I divide them into two categories, practical questions, and theological questions. I will share a small sample of the questions that I like to ask in hopes that they’ll help you as you select resources.
- How long is your meeting time?
- How many weeks will you be meeting?
- How much homework do you wish to assign?
- What type of study are you looking for? (Bible, DVD-driven, Bible study book, Bible study workbook, combination, sermon-based)
- Does this study emphasize engagement with the scriptures, or is it focused primarily on the author’s personal stories and experiences?
- Does this study align with the beliefs and teachings of my Pastor and church?
- Does this study encourage women to search the scriptures for answers, or are they primarily found within the pages of a book or workbook?
There are three more theological questions that I encourage you to ask in the resources I mentioned earlier.
If your team has selected a theme or scripture verse focus for the year, you may want your study selections to support that focus. (Check out How to Select Your Women’s Ministry Theme for more information.)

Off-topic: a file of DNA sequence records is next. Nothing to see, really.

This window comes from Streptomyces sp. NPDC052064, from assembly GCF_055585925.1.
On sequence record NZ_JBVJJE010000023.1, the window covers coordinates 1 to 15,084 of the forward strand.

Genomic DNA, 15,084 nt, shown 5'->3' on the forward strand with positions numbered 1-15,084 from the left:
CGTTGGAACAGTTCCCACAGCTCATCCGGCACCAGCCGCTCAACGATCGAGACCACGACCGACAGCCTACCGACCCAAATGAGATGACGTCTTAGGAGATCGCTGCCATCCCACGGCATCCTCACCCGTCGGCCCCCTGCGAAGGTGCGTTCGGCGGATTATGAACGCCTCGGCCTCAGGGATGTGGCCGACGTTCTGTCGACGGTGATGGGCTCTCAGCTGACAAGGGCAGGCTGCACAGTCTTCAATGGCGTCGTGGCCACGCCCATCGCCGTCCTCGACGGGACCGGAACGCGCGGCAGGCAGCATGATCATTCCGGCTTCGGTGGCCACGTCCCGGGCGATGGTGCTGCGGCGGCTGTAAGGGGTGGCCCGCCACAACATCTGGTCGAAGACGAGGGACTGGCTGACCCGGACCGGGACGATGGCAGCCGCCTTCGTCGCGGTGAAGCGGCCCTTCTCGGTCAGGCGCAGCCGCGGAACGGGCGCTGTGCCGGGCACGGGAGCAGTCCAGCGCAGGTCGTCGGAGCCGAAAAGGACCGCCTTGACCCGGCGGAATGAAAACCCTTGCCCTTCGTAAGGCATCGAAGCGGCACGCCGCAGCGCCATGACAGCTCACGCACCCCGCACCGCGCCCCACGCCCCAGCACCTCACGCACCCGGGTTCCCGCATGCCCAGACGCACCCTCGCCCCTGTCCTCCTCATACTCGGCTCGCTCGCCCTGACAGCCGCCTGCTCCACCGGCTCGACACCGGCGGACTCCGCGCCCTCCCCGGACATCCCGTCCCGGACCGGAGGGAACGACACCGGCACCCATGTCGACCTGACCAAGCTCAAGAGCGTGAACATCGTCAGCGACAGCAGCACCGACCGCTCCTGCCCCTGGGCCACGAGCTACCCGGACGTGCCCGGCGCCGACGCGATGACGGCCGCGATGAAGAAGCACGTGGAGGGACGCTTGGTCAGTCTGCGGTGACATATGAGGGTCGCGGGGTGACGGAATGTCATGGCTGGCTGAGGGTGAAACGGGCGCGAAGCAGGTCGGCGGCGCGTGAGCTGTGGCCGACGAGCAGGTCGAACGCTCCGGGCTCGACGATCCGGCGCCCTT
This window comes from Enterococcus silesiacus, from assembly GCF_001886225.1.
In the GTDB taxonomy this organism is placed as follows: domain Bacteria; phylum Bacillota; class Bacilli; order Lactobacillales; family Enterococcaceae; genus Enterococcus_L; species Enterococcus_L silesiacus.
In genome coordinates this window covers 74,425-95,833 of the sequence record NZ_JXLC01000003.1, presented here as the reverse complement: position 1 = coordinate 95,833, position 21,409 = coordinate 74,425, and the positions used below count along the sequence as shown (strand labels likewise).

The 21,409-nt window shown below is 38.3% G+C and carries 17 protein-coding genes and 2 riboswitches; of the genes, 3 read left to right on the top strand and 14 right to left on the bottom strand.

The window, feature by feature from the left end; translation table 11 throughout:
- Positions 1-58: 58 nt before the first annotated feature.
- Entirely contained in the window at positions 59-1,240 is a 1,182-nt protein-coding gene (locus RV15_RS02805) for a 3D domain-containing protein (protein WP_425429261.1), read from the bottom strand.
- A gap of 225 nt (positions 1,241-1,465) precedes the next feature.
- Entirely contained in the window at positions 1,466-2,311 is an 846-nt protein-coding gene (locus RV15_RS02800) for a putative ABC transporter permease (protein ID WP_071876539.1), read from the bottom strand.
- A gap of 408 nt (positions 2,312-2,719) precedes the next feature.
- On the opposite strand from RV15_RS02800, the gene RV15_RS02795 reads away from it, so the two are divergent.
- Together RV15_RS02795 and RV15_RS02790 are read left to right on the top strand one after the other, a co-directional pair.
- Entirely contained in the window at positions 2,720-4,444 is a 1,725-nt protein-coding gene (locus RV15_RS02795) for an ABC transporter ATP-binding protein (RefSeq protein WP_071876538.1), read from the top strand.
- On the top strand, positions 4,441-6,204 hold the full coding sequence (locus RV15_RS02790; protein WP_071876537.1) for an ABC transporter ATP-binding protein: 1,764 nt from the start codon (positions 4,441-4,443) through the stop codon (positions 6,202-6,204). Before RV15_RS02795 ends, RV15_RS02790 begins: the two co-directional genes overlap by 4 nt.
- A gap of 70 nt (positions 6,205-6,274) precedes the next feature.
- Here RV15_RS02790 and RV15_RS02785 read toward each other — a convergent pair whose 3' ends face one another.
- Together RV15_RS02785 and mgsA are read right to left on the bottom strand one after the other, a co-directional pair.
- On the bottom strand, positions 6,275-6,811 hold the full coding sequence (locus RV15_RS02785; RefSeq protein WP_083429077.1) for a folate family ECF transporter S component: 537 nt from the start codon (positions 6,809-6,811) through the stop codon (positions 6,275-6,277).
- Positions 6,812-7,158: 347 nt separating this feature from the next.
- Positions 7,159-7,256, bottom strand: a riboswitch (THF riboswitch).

Today’s Toolbox Task
- Review your material selection process.
- Discuss any possible changes that need to be made.
- Make a plan for implementing those changes.
I pray the Lord will guide your resource selections and that He will lead your team to the right and best resource for your specific group of women.
Thank you for listening to this episode of the Women’s Ministry Toolbox Podcast. Please make sure you hit the subscribe button so you don’t miss any future episodes. May the grace of God carry you through difficult ministry seasons, may he direct your steps as you seek to make Him known, and may your love for the Lord be apparent to every woman you serve.
What’s the difference between discipleship, Bible studies, and mentoring?
Mentoring Programs and Resources
How to Be a Great Bible Study Leader
Bible Study Books: Reviews and Recommendations